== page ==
Life in the Village


Today I have been here two weeks, and I am beginning to adjust to the temperature and life in general here in Nicaragua. When you come from Europe, it is necessary to change something in your head, like changing the chip of the telephone. You have to think differently.
Life in general is peaceful and “tranquilo”. Everybody goes about with their routine in a matter of fact manner and it happens whether there are foreigners present or not.

I will explain. I live in a small fishing village on the coast of the Pacific in Nicaragua. If you look at the map you will see my village close to a city called León. We have a fabulous road from the city out here that was built just one year ago. There are about 2000 people living in this area, and some are foreigners, but the majority is descendents from indigenous people, los sutiava. The traditional income here is fishing, and selling wood. The few tourists that come here meet a life that still is more or less the same that it has been for centuries. They cook on open fire. A lot do not know how to cook with gas. It is almost like the old captains of the sailing ships. When they started to work with engines they turned off the engine when entering a port and put up sail, because this was easier for them. It is a bit like this here too. I would not have any idea how to cook on open fire, but a lot of people here feel the opposite. They feel it is easier to cook on open fire, because that is what they are used to.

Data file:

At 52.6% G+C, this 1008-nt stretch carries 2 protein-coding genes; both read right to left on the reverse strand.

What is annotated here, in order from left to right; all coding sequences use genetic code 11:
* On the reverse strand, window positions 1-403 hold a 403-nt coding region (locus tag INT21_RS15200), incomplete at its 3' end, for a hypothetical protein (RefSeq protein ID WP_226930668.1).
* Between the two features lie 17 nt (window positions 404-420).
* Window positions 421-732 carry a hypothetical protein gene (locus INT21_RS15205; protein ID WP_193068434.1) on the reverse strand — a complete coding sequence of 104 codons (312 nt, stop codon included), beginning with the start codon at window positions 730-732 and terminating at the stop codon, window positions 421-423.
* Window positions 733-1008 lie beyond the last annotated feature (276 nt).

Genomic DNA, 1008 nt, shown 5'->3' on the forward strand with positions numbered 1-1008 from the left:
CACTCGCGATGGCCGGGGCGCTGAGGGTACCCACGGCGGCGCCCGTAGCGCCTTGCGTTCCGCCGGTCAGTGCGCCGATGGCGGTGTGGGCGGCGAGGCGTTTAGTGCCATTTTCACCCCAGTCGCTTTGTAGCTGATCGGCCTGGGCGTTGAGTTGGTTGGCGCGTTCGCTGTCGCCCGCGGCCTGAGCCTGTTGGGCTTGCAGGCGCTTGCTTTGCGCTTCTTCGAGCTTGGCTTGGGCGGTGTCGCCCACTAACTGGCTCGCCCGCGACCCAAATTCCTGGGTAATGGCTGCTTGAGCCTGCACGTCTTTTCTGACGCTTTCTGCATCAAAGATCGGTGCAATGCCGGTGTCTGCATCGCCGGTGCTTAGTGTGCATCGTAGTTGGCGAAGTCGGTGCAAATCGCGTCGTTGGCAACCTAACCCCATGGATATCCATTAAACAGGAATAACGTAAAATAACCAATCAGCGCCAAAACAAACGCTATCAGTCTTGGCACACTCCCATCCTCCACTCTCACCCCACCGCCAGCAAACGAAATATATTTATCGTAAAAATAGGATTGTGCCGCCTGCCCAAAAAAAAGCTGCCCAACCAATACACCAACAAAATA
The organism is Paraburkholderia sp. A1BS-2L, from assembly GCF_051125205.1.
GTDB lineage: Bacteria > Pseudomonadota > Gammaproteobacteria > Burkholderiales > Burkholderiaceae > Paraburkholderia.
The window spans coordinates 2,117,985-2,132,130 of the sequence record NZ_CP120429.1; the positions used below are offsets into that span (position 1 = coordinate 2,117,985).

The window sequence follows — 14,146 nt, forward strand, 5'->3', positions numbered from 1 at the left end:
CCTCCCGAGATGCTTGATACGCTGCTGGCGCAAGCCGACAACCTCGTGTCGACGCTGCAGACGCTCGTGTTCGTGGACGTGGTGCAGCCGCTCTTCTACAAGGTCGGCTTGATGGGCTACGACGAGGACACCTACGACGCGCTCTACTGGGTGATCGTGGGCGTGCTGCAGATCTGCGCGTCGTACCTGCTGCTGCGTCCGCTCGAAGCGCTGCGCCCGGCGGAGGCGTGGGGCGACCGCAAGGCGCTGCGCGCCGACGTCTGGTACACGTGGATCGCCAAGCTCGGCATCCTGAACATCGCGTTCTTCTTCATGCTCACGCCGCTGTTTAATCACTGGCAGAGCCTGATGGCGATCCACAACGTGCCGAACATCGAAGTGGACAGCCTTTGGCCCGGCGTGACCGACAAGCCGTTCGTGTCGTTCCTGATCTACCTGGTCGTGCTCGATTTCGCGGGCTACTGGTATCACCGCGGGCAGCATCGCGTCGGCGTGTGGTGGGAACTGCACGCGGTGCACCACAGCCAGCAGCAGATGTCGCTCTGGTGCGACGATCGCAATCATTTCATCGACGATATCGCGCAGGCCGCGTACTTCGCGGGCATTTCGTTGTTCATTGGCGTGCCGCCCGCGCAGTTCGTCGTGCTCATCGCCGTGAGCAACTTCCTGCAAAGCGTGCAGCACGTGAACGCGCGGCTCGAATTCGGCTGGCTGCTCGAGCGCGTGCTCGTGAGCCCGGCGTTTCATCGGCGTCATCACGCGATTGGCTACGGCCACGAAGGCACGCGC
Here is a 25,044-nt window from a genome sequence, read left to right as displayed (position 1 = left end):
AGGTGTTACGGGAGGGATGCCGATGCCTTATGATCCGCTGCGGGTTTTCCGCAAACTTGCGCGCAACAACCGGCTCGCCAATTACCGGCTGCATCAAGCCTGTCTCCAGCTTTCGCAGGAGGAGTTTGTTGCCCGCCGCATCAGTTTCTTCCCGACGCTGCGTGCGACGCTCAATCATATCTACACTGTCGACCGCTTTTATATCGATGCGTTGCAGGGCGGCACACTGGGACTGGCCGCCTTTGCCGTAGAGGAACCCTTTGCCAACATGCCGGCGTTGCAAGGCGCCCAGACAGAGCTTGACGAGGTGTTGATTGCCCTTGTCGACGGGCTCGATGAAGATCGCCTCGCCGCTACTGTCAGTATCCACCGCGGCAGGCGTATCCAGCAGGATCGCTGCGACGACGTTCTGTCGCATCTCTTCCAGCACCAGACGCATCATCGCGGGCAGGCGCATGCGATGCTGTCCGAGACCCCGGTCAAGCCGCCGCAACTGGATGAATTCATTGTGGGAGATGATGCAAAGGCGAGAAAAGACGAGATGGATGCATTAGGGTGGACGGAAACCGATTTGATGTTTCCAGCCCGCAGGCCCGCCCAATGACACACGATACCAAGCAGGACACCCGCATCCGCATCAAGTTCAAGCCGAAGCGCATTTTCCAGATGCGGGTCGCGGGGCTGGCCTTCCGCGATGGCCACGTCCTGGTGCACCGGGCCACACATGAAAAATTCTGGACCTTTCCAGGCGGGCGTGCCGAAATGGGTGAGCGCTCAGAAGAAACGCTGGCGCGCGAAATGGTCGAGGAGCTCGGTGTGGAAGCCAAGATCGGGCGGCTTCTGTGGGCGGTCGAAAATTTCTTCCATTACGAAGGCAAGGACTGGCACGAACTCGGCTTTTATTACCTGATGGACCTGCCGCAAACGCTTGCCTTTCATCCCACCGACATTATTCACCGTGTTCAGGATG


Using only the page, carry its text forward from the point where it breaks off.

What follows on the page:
However, you see changes here as well. Travelling salesmen are frequent in the village. You can buy almost anything from them and you see them everywhere. And people buy from them. Yesterday afternoon I was sitting with an old woman in front of her house watching the time go by.  (People do that here.) And during this two hour time, several merchants passed. On was selling plastic bags for ice and food sold in the street, napkins, plastic glasses and plates, well almost anything you could think of in plastic. His vehicle was so loaded that when he stopped and was finding the things the woman wanted, it almost fell over. So what was his vehicle? It was a motorcycle. And this is how they travel those merchants. They sell everything, from bread to fresh milk from this medium of transport. And nothing is strange about it. I guess that the only thing that has changed is the medium of transport. Before they used horse and carriage, and the motorbike is the modern version.

So my afternoon was kept busy watching all these salesmen offering their merchandize to the people in the village.

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